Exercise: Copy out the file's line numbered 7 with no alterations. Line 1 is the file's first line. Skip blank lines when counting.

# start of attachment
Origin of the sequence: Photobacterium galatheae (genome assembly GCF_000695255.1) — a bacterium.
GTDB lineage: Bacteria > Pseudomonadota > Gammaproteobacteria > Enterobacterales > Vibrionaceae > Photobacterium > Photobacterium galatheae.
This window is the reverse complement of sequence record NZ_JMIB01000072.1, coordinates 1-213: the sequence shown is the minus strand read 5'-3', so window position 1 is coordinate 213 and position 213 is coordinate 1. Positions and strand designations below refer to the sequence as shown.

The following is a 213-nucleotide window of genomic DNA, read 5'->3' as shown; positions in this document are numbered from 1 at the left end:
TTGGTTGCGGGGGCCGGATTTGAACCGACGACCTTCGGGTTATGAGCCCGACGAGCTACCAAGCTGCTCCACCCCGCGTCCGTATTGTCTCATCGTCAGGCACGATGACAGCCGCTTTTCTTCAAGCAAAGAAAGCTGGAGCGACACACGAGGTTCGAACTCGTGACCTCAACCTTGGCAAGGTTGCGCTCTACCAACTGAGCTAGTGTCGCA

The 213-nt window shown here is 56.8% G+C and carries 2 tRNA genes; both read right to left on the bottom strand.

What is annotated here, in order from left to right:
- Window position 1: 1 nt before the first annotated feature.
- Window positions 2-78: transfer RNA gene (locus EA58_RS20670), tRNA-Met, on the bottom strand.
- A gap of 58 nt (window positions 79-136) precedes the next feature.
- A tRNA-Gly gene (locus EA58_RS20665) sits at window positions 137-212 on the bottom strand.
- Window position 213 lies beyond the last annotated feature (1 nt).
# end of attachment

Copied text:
What is annotated here, in order from left to right: